Worst Fears Ease, for Now, on Mortgage Giants’ Fate – NYTimes.com
Bush administration officials had worked into the early morning
hours on Friday drawing up contingency plans to rescue the companies, Fannie Mae and Freddie Mac,
should their financial plight worsen. And when both companies’ stocks
fell 50 percent initially, some investors feared the worst.
by the end of the day, the shares rebounded after both were able to
easily continue the regular borrowing of money they need to finance
their day-to-day operations and keep the nation’s mortgage machinery
If Fannie and Freddie had been cut off from borrowing
by other financial institutions, the government might have been forced
to step in and support them.
Still, the modest relief on Friday
was tempered by concerns over what might unfold in coming weeks, should
the housing market’s woes continue and further weaken the finances of
Fannie and Freddie.
Uncertainty about the financial stability
of the companies, which lie at the heart of the nation’s housing
market, underscored their size and complexity.
which already have suffered $11 billion in losses in the last nine
months, could report new quarterly losses in August if foreclosures
The financial markets continue to show signs of
stress, underscored by the decline in the Dow Jones industrial average,
which fell below 11,000 on Friday for the first time in two years
before closing at 11,100.54, down 1.1 percent.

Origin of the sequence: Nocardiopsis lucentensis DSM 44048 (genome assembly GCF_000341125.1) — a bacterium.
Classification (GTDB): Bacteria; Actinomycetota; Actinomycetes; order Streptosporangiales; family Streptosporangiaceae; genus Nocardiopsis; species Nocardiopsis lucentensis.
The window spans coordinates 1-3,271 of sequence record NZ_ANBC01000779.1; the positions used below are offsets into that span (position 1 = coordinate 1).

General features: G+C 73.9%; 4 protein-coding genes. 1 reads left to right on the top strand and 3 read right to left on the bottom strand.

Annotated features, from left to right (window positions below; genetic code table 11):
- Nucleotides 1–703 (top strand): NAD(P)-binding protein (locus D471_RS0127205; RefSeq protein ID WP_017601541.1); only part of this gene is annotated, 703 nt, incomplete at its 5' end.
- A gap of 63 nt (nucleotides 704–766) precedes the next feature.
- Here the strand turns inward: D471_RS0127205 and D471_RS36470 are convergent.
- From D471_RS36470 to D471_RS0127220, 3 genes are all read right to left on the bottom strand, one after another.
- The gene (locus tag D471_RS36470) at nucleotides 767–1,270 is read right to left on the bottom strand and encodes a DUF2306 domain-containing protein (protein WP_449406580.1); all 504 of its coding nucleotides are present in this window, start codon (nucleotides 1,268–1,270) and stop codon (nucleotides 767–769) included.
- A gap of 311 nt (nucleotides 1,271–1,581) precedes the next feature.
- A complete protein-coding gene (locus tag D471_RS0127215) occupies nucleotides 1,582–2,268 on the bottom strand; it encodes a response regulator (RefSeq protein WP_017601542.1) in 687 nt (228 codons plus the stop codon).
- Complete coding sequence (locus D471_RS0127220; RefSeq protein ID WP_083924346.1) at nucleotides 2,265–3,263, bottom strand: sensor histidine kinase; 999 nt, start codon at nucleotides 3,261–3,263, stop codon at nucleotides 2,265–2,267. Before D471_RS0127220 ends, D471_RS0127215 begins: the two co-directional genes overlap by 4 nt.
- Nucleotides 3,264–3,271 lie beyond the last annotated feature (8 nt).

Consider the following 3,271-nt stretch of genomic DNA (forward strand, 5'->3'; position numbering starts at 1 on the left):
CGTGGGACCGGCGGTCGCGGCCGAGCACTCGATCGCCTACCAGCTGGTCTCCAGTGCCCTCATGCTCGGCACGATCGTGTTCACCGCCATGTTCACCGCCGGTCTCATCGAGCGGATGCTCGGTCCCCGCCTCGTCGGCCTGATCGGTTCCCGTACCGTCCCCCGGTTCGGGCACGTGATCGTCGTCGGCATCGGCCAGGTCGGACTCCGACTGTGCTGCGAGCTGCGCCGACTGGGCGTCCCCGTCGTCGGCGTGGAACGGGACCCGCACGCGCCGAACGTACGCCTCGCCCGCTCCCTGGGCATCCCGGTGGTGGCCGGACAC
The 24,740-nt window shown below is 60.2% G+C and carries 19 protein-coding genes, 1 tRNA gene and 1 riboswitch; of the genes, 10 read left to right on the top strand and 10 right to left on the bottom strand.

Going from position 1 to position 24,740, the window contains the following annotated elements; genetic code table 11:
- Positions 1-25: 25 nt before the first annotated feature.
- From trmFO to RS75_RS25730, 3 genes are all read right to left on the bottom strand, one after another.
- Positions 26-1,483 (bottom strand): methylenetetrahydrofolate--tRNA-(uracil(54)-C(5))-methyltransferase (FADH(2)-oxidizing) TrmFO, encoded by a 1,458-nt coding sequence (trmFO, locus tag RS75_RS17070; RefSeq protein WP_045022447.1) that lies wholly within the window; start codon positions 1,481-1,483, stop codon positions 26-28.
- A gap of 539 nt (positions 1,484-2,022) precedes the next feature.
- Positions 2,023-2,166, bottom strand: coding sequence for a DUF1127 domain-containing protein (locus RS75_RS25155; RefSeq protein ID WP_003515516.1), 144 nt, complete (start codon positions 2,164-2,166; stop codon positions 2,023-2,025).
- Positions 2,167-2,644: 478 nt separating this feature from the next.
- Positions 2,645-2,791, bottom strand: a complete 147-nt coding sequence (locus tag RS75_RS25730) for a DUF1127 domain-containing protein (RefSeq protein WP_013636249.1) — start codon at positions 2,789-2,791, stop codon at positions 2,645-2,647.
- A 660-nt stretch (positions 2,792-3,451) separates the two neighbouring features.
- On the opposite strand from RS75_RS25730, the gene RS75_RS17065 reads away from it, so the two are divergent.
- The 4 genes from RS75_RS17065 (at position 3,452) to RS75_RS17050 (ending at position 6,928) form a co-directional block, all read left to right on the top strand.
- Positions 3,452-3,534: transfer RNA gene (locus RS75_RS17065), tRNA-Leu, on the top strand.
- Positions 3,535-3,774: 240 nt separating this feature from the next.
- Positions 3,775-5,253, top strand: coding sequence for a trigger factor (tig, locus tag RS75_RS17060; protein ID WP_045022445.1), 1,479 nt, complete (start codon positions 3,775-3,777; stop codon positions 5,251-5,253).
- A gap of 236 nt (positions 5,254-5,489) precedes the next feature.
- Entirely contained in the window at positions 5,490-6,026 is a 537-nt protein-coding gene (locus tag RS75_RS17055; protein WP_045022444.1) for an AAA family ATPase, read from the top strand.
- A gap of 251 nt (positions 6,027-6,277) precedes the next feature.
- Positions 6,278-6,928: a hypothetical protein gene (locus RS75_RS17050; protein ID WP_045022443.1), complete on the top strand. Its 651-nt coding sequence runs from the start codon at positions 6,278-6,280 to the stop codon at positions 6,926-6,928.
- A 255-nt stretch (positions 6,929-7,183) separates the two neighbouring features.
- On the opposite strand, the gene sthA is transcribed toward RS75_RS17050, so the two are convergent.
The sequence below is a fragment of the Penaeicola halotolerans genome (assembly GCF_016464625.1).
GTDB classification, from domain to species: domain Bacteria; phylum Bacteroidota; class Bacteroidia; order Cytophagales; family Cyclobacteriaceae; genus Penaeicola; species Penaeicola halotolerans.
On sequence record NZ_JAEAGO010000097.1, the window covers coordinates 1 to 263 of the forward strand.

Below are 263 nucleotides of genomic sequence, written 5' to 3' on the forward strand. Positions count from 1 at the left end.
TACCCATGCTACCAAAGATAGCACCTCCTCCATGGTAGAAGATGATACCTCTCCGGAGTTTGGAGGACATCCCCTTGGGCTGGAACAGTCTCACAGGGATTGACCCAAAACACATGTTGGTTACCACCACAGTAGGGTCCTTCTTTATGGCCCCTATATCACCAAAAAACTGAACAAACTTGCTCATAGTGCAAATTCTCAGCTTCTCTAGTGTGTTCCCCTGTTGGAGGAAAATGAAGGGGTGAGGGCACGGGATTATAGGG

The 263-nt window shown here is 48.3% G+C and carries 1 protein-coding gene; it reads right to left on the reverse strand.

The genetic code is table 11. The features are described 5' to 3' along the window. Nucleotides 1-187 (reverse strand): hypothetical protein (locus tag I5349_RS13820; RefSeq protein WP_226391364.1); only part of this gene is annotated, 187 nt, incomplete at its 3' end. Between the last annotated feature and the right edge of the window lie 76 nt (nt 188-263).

Shares of Freddie
Mac closed at $7.75, down more than 45 percent for the week. Fannie Mae
settled at $10.25, a 30 percent slide for the week. And a fresh sign of
industry problems emerged on Friday when the Federal Deposit Insurance Corporation seized IndyMac Bank, making it the largest bank to fail since the 1990s.
The company, an offshoot of Countrywide Financial and once one of the
nation’s largest independent mortgage lenders, was a major issuer of
After meeting with his economic policy team on
Friday morning, President Bush said that he had been briefed about the
problems confronting Fannie and Freddie by the Treasury secretary, Henry M. Paulson Jr.
“Freddie Mac and Fannie Mae are very important institutions,” the president said. “He assured me that he and Ben Bernanke will be working this issue very hard,” referring the chairman of the Federal Reserve.
in the day, Mr. Paulson sought to calm investors concerned that the
stock of Fannie and Freddie could be wiped out if the government took
over one or both of the companies and placed them under the control of
a conservator, as the law permits. The administration has prepared such
a plan if the companies continue to decline, people briefed on the plan
“Today our primary focus is supporting Fannie Mae and
Freddie Mac in their current form as they carry out their important
mission,” Mr. Paulson said. Officials said Mr. Paulson wanted to convey
the message that even under a conservatorship, the companies would not
be nationalized. Instead, a conservator would have to prepare a plan to
restore the company to financial health, much like a company in Chapter
11 bankruptcy proceedings.